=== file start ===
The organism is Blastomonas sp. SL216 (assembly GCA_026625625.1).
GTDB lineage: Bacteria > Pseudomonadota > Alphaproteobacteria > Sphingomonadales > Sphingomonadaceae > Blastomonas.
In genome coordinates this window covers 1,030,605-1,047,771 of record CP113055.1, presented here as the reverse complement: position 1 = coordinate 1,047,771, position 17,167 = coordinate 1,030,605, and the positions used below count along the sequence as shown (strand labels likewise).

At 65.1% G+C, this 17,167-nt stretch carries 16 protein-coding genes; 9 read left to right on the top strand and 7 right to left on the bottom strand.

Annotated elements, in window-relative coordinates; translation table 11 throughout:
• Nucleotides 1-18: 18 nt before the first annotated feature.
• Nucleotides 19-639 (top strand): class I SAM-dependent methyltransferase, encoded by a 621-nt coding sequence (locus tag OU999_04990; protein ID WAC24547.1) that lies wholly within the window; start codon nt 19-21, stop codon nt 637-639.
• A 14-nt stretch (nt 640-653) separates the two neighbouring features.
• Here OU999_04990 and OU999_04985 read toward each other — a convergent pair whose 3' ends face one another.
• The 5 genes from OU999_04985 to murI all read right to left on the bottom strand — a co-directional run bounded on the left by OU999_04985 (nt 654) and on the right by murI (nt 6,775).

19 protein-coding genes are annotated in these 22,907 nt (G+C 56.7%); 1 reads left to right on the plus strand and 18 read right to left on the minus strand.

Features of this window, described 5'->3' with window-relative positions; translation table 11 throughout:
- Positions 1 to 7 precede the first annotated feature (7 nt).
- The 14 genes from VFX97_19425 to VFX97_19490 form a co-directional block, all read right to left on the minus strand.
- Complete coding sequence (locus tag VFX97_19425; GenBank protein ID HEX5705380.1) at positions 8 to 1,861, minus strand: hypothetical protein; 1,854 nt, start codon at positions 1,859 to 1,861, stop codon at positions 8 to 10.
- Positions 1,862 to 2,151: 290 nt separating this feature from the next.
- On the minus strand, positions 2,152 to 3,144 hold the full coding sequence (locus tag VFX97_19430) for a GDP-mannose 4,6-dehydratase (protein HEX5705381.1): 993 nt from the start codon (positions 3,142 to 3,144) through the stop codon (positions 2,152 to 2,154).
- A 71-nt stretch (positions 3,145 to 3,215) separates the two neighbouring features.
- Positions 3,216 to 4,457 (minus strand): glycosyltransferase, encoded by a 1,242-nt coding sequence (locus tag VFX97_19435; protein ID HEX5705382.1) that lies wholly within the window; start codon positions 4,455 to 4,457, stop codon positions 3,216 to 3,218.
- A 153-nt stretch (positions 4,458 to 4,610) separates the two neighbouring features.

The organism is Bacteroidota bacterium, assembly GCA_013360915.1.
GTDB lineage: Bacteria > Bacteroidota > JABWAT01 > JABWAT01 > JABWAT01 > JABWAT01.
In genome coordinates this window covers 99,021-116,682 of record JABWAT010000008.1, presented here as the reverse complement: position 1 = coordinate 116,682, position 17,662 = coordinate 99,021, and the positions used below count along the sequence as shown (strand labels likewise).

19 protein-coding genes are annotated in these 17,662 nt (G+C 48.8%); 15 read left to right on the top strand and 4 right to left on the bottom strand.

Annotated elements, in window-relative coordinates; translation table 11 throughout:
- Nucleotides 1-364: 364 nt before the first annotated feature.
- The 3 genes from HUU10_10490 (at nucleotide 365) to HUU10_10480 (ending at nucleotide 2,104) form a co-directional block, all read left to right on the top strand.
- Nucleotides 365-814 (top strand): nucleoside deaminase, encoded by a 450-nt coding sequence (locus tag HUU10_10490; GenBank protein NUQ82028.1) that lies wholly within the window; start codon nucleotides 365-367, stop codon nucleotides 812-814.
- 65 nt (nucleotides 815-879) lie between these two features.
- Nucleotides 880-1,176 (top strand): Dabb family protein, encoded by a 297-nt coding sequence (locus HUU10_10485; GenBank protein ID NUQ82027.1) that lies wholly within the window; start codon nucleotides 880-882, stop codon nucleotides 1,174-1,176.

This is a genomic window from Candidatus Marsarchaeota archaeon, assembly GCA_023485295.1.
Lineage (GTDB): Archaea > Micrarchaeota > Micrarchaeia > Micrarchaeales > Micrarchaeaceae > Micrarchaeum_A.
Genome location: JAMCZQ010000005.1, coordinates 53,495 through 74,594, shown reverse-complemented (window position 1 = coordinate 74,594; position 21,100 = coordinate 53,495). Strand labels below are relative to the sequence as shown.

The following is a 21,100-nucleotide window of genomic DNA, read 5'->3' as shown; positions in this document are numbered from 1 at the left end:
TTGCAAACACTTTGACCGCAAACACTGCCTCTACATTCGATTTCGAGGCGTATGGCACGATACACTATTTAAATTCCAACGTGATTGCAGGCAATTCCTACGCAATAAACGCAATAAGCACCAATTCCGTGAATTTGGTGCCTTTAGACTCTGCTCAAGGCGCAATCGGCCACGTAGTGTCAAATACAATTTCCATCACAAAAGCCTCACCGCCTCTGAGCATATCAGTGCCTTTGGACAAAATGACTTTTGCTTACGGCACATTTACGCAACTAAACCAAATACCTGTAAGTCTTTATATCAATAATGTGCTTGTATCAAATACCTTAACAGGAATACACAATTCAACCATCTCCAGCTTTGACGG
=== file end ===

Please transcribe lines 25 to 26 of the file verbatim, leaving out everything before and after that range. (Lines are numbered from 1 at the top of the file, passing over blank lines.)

Annotated elements, in window-relative coordinates; translation table 11 throughout:
- Nucleotides 1-364: 364 nt before the first annotated feature.